July 26, 2007
Horseweed control in cotton continues to be a major problem, says Shane Osborne, Oklahoma State University extension specialist. Osborne says an Extension Service study from last spring shows that weeds defy some of the best technology.
“Regardless of the latest and greatest technological advances in the cotton industry, weed problems still plague cotton farmers,” Osborne says. “Weeds in cotton can rob the soil of both moisture and essential nutrients. Although Roundup Ready Flex cotton varieties (which allow broadcast applications of approved formulations of glyphosate for most of the growing season, according to the label) have simplified most producers’ weed control programs, new problems continue to emerge.
“Horseweed (often referred to as mare’s tail) has quickly become one of the biggest weed problems across much of the cotton belt,” he says. “For the past several years, glyphosate-resistant populations of this weed have grabbed headlines at one time or another in agricultural publications. Even the plants that do not have true resistance to glyphosate (currently the case for most of Oklahoma) can still be very difficult to control.
“Cotton Incorporated, through the OSU State Support Committee, funded a project for OSU’s Extension Cotton Program this past spring. Two trial locations, one in Tillman County at the Roger Fischer farm and one at the Doc and Danny Davis farm in Washita County, were no-till, dryland cotton production systems with heavy populations of horseweed.
‘”Data from other regions suggested that pre-season control was essential to get a clean start and most programs included either 2,4-D or Banvel. In these tests, four treatments were applied approximately 45 days prior to planting.”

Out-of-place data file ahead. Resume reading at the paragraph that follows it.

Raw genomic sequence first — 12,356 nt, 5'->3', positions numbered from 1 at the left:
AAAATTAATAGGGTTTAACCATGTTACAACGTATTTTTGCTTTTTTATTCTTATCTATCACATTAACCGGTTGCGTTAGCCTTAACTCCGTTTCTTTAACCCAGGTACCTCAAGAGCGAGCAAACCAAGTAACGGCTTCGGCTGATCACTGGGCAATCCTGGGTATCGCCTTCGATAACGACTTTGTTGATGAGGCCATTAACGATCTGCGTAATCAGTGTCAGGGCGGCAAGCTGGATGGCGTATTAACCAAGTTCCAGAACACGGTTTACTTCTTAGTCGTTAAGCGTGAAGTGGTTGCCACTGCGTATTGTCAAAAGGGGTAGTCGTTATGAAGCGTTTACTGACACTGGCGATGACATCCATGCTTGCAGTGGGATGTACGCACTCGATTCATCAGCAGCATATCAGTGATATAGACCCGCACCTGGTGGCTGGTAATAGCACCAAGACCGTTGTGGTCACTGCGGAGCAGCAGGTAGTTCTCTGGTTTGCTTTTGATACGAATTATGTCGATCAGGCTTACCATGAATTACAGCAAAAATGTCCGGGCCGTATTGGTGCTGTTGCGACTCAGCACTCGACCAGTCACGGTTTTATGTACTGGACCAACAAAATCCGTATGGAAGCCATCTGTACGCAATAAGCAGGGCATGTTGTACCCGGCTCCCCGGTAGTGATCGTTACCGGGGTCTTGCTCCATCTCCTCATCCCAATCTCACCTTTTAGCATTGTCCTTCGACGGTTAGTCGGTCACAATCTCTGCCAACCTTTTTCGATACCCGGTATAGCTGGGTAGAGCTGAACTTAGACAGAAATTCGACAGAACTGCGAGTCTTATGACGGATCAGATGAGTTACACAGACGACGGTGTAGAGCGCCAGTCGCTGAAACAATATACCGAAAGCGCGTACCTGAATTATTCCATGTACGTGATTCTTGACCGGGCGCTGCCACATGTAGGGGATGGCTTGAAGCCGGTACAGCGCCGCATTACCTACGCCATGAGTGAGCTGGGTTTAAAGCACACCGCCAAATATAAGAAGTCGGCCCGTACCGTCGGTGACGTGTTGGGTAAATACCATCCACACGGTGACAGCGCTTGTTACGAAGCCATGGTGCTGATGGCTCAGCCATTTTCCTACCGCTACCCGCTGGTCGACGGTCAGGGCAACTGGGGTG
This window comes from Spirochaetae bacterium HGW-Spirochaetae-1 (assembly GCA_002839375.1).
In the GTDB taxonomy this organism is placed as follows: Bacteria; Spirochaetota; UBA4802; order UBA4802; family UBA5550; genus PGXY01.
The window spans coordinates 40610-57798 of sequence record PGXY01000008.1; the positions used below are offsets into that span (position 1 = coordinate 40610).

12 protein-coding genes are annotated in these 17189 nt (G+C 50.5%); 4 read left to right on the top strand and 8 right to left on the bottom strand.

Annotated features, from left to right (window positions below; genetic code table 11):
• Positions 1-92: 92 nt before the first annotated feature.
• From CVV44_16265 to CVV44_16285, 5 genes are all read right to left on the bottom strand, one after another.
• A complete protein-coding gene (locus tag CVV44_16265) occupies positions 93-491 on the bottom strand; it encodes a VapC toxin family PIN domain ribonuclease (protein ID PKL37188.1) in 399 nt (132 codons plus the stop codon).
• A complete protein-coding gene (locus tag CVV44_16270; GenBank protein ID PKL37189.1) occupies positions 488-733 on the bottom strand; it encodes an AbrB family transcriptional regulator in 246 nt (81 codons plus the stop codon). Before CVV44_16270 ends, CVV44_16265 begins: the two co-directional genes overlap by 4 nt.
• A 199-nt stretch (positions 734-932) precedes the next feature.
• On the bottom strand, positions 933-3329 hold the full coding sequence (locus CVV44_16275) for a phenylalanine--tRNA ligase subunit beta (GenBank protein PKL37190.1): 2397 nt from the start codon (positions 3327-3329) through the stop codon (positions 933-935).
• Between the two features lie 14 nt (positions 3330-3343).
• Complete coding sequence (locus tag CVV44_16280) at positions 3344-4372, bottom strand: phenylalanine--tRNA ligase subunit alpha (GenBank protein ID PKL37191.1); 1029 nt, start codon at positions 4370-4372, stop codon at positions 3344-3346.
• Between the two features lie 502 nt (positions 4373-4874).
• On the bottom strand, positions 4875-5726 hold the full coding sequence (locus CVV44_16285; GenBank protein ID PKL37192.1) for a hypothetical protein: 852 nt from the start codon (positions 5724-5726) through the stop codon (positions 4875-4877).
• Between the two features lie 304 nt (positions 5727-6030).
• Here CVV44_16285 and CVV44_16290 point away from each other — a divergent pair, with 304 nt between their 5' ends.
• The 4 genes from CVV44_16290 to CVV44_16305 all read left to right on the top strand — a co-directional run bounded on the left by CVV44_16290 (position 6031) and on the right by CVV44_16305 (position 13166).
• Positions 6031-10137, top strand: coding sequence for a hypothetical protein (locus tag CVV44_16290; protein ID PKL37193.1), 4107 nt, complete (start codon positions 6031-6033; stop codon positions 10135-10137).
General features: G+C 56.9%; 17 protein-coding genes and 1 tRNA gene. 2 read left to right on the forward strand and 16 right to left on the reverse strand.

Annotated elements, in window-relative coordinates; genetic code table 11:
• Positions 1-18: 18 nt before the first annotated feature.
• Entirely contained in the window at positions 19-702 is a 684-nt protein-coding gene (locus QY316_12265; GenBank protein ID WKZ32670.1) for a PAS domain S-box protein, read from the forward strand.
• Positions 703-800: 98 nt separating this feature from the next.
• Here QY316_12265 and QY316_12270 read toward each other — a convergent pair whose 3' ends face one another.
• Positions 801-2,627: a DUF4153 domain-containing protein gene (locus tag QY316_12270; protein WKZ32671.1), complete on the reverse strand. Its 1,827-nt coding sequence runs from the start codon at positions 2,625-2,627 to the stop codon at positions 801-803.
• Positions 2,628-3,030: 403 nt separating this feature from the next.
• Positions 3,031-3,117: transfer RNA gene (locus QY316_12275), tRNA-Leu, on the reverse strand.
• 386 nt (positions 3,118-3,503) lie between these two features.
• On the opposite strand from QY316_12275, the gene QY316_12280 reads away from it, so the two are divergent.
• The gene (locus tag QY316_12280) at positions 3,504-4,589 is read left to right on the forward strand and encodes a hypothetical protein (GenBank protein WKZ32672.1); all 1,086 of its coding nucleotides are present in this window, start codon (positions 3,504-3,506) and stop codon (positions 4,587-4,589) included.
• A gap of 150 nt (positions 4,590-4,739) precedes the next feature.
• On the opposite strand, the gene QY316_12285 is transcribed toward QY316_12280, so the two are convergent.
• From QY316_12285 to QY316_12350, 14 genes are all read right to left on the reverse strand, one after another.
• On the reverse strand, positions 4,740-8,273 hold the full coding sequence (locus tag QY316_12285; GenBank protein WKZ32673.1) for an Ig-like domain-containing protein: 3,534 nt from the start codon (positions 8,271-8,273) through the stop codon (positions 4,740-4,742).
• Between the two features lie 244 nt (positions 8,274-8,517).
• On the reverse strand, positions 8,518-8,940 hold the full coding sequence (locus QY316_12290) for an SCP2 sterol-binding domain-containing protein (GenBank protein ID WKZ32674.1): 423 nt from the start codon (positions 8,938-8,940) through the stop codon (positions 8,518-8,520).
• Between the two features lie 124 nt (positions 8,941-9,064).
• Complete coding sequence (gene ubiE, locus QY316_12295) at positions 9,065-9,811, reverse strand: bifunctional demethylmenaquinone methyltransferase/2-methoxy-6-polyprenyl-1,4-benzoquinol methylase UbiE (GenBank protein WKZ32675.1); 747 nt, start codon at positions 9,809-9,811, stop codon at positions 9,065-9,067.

At the Tillman County location, Banvel plus glyphosate plus Valor provided excellent control of horseweed. At the Washita County location, since a cover crop was still growing at application time, glyphosate was dropped out of the mix. However, Banvel plus Valor was again very effective in horseweed control, Osborne says.
“The key to controlling this weed is in application timing. Typically, effective control can be achieved when horseweed is the rosette stage or just beginning to bolt upward. Most successful applications are made on small horseweed less than six inches tall. With drought stress, control improves as plant size decreases.”
Osborne says growers who want detailed information on chemical application rates, along with all the treatments evaluated should call the OSU Southwest Research and Extension Center south of Altus at 1-580-482-2120 or email [email protected].
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